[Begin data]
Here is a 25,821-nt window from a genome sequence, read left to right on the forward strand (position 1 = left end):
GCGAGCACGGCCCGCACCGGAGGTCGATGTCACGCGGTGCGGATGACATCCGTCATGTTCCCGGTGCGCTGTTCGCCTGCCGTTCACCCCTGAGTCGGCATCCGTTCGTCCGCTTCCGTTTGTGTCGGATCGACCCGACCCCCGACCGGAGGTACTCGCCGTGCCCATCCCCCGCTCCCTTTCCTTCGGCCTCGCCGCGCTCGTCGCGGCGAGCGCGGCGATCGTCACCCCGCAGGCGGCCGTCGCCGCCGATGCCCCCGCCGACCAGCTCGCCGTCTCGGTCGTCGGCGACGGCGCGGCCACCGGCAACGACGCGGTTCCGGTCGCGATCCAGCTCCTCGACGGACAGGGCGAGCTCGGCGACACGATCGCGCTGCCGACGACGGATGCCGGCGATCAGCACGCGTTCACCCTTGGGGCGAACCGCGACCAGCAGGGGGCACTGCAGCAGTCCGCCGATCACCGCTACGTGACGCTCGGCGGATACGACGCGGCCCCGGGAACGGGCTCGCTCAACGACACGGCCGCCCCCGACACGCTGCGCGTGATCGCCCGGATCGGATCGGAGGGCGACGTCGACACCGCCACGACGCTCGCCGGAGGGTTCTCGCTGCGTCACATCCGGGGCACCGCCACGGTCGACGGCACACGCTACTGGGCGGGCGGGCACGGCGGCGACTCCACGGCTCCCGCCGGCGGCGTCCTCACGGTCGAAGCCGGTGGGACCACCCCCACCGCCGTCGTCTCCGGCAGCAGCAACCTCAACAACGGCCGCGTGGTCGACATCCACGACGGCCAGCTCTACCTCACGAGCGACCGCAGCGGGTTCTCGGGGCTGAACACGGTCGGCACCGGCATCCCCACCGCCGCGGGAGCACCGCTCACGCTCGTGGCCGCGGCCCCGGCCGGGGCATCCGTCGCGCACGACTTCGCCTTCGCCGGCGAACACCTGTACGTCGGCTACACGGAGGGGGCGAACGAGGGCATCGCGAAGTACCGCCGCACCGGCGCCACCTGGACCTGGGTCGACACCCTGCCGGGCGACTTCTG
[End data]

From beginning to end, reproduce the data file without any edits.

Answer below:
Here is a 25,821-nt window from a genome sequence, read left to right on the forward strand (position 1 = left end):
GCGAGCACGGCCCGCACCGGAGGTCGATGTCACGCGGTGCGGATGACATCCGTCATGTTCCCGGTGCGCTGTTCGCCTGCCGTTCACCCCTGAGTCGGCATCCGTTCGTCCGCTTCCGTTTGTGTCGGATCGACCCGACCCCCGACCGGAGGTACTCGCCGTGCCCATCCCCCGCTCCCTTTCCTTCGGCCTCGCCGCGCTCGTCGCGGCGAGCGCGGCGATCGTCACCCCGCAGGCGGCCGTCGCCGCCGATGCCCCCGCCGACCAGCTCGCCGTCTCGGTCGTCGGCGACGGCGCGGCCACCGGCAACGACGCGGTTCCGGTCGCGATCCAGCTCCTCGACGGACAGGGCGAGCTCGGCGACACGATCGCGCTGCCGACGACGGATGCCGGCGATCAGCACGCGTTCACCCTTGGGGCGAACCGCGACCAGCAGGGGGCACTGCAGCAGTCCGCCGATCACCGCTACGTGACGCTCGGCGGATACGACGCGGCCCCGGGAACGGGCTCGCTCAACGACACGGCCGCCCCCGACACGCTGCGCGTGATCGCCCGGATCGGATCGGAGGGCGACGTCGACACCGCCACGACGCTCGCCGGAGGGTTCTCGCTGCGTCACATCCGGGGCACCGCCACGGTCGACGGCACACGCTACTGGGCGGGCGGGCACGGCGGCGACTCCACGGCTCCCGCCGGCGGCGTCCTCACGGTCGAAGCCGGTGGGACCACCCCCACCGCCGTCGTCTCCGGCAGCAGCAACCTCAACAACGGCCGCGTGGTCGACATCCACGACGGCCAGCTCTACCTCACGAGCGACCGCAGCGGGTTCTCGGGGCTGAACACGGTCGGCACCGGCATCCCCACCGCCGCGGGAGCACCGCTCACGCTCGTGGCCGCGGCCCCGGCCGGGGCATCCGTCGCGCACGACTTCGCCTTCGCCGGCGAACACCTGTACGTCGGCTACACGGAGGGGGCGAACGAGGGCATCGCGAAGTACCGCCGCACCGGCGCCACCTGGACCTGGGTCGACACCCTGCCGGGCGACTTCTG